I’m sharing these photos publicly because I imagine a vanishingly small number of people have ever watched a canal lock gate being replaced. Let alone watched said activity from a bedroom window.

Last week, a crew from the Canal and Rivers Trust (CART) arrived to begin work on “our” canal lock. Obviously it doesn’t belong to us, but we feel a certain sense of pride in it since our cottage is right next to it. The canal lock gate was last replaced in 1996. According to the CART engineer who visited us a couple of months ago to tell us about the impending work, the gates, which are almost entirely made of oak, including the large posts about which they rotate, have a maximum lifetime of twenty years. After that, not only will the gate have warped despite mostly remaining submerged, but often the posts give way. The post on ours had developed a large, destabilising crack and no longer rotated properly.

In this photo, the CART crew are setting up a large winch to manoeuvre both the old and new lock gate, arm, and post into position. One of the horses in the field opposite our house is watching them with interest.

The new lock gate is lifted out of the barge and lowered into the canal opposite the old gate.

As is the arm for the new lock gate, which will allow a human standing on the bank to push the gate open and shut.

The old lock gate arm is removed and loaded onto the barge.

The old lock gate is removed.

The new lock gate is ready for installation and the lock now stands full.

A temporary block was put in and the water allowed to drain from the lock. The water levels in the sections just above our lock were also lowered to help the workers install the new gate. I missed the next two days of activity due to being away for work and so when I returned, the new gate was in place and the fencing had been removed. At present, it looks like this:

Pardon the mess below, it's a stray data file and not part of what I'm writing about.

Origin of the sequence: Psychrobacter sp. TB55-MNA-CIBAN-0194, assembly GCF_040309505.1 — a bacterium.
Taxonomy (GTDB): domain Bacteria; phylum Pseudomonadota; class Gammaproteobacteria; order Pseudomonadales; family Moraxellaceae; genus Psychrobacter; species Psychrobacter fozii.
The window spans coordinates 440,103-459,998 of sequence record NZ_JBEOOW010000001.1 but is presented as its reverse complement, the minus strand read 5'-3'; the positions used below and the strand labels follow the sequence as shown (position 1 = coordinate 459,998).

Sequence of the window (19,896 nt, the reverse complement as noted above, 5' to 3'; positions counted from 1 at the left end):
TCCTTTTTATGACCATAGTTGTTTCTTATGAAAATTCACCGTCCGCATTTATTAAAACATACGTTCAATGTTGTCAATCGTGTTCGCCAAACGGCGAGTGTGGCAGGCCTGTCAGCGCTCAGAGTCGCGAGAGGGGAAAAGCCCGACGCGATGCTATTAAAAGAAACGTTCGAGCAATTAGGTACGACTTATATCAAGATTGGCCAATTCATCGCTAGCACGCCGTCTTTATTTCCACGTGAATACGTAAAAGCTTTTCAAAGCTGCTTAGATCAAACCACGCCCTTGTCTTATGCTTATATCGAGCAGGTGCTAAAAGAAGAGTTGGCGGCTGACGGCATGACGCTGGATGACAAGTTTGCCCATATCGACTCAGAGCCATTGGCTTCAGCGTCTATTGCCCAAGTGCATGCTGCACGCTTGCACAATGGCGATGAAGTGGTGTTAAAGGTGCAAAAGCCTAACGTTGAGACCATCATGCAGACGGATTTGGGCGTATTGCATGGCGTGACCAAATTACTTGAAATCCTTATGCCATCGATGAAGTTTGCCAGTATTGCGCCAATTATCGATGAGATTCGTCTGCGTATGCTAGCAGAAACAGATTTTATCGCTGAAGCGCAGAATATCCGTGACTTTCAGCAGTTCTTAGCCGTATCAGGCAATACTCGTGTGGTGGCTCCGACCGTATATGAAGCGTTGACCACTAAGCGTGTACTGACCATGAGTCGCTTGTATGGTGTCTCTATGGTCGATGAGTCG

I presume at some point in future there will be a small amount of further work done to give the new gate the black paint that helps protect it, as well as the smart white paint that goes on the arm.

Since this is an activity that only happens every twenty years, I’m happy I was home to see it!
cmcmck: (Default)

From: [personal profile] cmcmck

It's lovely to see work being done on the cut- it was allowed to decay for so long!
redsixwing: Red-winged angel staring at a distant star. (Default)

From: [personal profile] redsixwing

How interesting! I live in a desert, so this is totally beyond my sphere of experience. :3 Thanks for sharing!
davidgillon: A pair of crutches, hanging from coat hooks, reflected in a mirror (Default)

From: [personal profile] davidgillon

Fascinating, thought I can't help thinking it would have made sense to paint the gate before putting it in the water!
major_clanger: Clangers (Royal Mail stamp) (Default)

From: [personal profile] major_clanger

I hope that someone isn't looking at a Gantt chart whilst slapping their forehead and going "D'oh!"...

A cautionary tale told to us when I was training as an RAF engineering officer. An aircraft company who shall remain nameless sold us a training aircraft that was a licence-built version of another company's. Their redesign included the following items:

1) A small and inexpensive battery that needed a simple check every week.

2) An ejection seat that in theory needed to be removed for full inspection only every 6 months, such removal and replacement taking a couple of hours by skilled safety equipment technicians and requiring careful independent inspection and counter-signature.

Their redesign meant that in order to check the battery you had to remove and replace the ejection seat.

This was fixed, at considerable cost and effort.
silveradept: A kodama with a trombone. The trombone is playing music, even though it is held in a rest position (Default)

From: [personal profile] silveradept

That's rather neat to see. Actual engineering, indeed.
askygoneonfire: Red and orange sunset over Hove (Default)

From: [personal profile] askygoneonfire

Interesting! Somehow I could only imagine how to replace a lock gate at the low side of the lock - where you could get the water level down in the lock and then replace gate but obviously, half of all lock gates are at the top/high end so a different approach is needed! I had no idea that they had such [relatively] short life spans either.

Was your cottage originally a lock-keeper's cottage or is it just coincidentally located?